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Flash had horrible rain rot when I got him. It literally covered his whole body. I spent hundreds of dollars on treatments over the span of 3 months and could not get rid of it. I ended up changing his feed to a high quality feed with added Vitamin A, and added flax seed to his diet and stopped all other treatments as they wern't working anyways. Within two days, it was starting to clear up, and in a week it was completely gone! I havn't had an issue since and have kept him on the feed and flaxseed. Most sweet feeds are pretty crummy foods- kind of like feeding a kid candy all the time. Could you possibly speak to the rescue about changing his feed? Feeds are not too pricey, and if you told them you would look after the price of feed, I can't see them turning you down. I personnaly love Blueseal, but there are all kinds of great brands out there that are much better than sweet feed.
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Discussion Starter #13
I think I'm gonna try. He's already improved since I started adding supplements, but I think he will change completely if I get him off that food. I'm wondering if I just cut him down to like a half a scoop of it and add a half a scoop of the pellet I have the other horses on. It's called Seminole Wellness Perform Safe. It has a rice bloom supplement in it and my other horses look great.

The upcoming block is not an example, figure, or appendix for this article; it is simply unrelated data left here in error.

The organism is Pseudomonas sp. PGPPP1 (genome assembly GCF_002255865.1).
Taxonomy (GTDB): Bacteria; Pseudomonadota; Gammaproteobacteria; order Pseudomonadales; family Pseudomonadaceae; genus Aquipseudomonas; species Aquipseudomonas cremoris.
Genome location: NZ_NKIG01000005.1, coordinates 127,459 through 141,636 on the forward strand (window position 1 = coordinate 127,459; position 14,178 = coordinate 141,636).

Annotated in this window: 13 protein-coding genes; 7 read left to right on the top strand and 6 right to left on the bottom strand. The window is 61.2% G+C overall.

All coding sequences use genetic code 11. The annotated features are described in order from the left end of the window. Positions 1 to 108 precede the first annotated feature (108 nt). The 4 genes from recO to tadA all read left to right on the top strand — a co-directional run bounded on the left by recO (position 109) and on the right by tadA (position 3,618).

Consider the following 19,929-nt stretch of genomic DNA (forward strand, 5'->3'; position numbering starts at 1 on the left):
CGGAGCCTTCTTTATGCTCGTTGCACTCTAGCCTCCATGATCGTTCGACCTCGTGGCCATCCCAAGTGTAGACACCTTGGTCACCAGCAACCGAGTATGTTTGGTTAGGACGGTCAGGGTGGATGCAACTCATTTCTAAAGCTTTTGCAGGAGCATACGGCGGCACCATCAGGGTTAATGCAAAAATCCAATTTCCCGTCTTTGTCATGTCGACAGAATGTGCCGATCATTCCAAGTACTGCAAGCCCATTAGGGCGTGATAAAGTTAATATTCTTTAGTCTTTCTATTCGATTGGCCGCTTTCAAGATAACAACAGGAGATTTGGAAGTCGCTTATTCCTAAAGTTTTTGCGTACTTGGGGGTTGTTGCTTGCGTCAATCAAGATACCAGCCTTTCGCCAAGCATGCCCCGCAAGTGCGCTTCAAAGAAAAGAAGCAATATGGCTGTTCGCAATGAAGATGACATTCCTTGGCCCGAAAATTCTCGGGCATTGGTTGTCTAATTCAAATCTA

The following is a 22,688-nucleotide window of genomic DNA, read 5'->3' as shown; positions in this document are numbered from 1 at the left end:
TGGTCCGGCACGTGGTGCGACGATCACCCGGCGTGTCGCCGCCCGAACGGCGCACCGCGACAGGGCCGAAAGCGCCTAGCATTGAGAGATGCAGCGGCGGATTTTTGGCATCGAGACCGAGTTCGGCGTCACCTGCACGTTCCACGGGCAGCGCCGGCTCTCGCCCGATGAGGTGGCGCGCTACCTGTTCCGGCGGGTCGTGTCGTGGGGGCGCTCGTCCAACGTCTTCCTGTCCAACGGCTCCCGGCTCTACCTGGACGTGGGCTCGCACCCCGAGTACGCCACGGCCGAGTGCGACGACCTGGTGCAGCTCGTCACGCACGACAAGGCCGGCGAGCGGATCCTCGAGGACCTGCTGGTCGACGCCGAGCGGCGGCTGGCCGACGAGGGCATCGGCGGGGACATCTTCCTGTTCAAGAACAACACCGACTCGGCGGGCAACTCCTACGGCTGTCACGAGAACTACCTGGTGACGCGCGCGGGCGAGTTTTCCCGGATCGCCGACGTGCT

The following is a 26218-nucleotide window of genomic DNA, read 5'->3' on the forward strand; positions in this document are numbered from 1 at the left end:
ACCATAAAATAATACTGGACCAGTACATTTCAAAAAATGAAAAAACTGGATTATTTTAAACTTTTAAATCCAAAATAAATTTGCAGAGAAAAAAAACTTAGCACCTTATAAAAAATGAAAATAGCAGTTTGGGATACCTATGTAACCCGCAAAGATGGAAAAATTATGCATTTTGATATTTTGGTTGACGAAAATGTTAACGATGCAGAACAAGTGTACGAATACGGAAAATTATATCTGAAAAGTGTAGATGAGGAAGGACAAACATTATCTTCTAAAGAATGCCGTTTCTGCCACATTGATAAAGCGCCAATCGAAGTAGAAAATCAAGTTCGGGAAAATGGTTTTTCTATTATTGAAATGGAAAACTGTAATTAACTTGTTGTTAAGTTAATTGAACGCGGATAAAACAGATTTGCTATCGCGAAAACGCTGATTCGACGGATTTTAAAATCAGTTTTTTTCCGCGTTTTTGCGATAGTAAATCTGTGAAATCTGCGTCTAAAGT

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crazyfilly are you able to get a mineral block to leave with him 24/7 - you need one that also includes Copper and Zinc - bothe these minerals are important for healthy skin.

Recently I moved my filly to new grazing - I forgot to take her mineral block. I was then away for a week. While I was away the lady keeping an eye on her phoned to tell me that the filly had terrible scabs on her face. As soon as I got home I bought a block and left it in her paddock, within two days the scabs were dropping off and the skin healing underneath.

As a weanling she developed a scabby face when the block had been finished since then, there has always been a block in the paddock and everyone has been free of mudfever (3 horses x many white legs) rain scald and greasy heel.